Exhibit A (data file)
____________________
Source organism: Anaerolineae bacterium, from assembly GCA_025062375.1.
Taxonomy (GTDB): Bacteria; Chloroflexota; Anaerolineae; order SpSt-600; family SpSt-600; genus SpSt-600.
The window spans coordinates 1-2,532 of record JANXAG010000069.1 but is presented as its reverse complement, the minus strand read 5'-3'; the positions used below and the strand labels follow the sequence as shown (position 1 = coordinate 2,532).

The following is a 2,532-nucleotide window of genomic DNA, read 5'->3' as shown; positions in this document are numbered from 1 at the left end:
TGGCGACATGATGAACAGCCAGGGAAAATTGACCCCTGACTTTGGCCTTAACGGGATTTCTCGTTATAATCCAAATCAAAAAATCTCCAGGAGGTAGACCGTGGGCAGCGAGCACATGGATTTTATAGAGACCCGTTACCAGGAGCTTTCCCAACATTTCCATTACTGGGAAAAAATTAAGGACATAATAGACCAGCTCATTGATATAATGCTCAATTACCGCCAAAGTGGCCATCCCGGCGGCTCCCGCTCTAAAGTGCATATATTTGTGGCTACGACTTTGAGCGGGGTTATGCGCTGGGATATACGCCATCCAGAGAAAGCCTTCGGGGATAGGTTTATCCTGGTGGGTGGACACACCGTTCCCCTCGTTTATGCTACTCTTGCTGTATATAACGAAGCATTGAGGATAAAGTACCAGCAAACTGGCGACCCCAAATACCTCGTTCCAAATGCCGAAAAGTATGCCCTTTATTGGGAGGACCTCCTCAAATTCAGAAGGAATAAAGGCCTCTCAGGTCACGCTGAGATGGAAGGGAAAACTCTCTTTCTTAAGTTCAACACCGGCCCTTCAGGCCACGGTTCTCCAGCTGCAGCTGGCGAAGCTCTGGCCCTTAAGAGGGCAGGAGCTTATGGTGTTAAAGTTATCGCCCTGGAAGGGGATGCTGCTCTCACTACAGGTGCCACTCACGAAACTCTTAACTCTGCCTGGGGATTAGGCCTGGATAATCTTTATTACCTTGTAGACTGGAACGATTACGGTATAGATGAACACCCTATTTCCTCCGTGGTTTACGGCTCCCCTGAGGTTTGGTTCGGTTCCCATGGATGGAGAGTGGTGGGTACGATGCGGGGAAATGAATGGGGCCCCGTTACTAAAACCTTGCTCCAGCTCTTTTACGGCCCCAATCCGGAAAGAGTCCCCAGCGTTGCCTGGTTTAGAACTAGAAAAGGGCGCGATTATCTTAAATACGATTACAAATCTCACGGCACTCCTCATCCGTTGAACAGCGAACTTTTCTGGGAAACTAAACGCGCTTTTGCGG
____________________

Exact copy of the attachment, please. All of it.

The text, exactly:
Source organism: Anaerolineae bacterium, from assembly GCA_025062375.1.
Taxonomy (GTDB): Bacteria; Chloroflexota; Anaerolineae; order SpSt-600; family SpSt-600; genus SpSt-600.
The window spans coordinates 1-2,532 of record JANXAG010000069.1 but is presented as its reverse complement, the minus strand read 5'-3'; the positions used below and the strand labels follow the sequence as shown (position 1 = coordinate 2,532).

The following is a 2,532-nucleotide window of genomic DNA, read 5'->3' as shown; positions in this document are numbered from 1 at the left end:
TGGCGACATGATGAACAGCCAGGGAAAATTGACCCCTGACTTTGGCCTTAACGGGATTTCTCGTTATAATCCAAATCAAAAAATCTCCAGGAGGTAGACCGTGGGCAGCGAGCACATGGATTTTATAGAGACCCGTTACCAGGAGCTTTCCCAACATTTCCATTACTGGGAAAAAATTAAGGACATAATAGACCAGCTCATTGATATAATGCTCAATTACCGCCAAAGTGGCCATCCCGGCGGCTCCCGCTCTAAAGTGCATATATTTGTGGCTACGACTTTGAGCGGGGTTATGCGCTGGGATATACGCCATCCAGAGAAAGCCTTCGGGGATAGGTTTATCCTGGTGGGTGGACACACCGTTCCCCTCGTTTATGCTACTCTTGCTGTATATAACGAAGCATTGAGGATAAAGTACCAGCAAACTGGCGACCCCAAATACCTCGTTCCAAATGCCGAAAAGTATGCCCTTTATTGGGAGGACCTCCTCAAATTCAGAAGGAATAAAGGCCTCTCAGGTCACGCTGAGATGGAAGGGAAAACTCTCTTTCTTAAGTTCAACACCGGCCCTTCAGGCCACGGTTCTCCAGCTGCAGCTGGCGAAGCTCTGGCCCTTAAGAGGGCAGGAGCTTATGGTGTTAAAGTTATCGCCCTGGAAGGGGATGCTGCTCTCACTACAGGTGCCACTCACGAAACTCTTAACTCTGCCTGGGGATTAGGCCTGGATAATCTTTATTACCTTGTAGACTGGAACGATTACGGTATAGATGAACACCCTATTTCCTCCGTGGTTTACGGCTCCCCTGAGGTTTGGTTCGGTTCCCATGGATGGAGAGTGGTGGGTACGATGCGGGGAAATGAATGGGGCCCCGTTACTAAAACCTTGCTCCAGCTCTTTTACGGCCCCAATCCGGAAAGAGTCCCCAGCGTTGCCTGGTTTAGAACTAGAAAAGGGCGCGATTATCTTAAATACGATTACAAATCTCACGGCACTCCTCATCCGTTGAACAGCGAACTTTTCTGGGAAACTAAACGCGCTTTTGCGG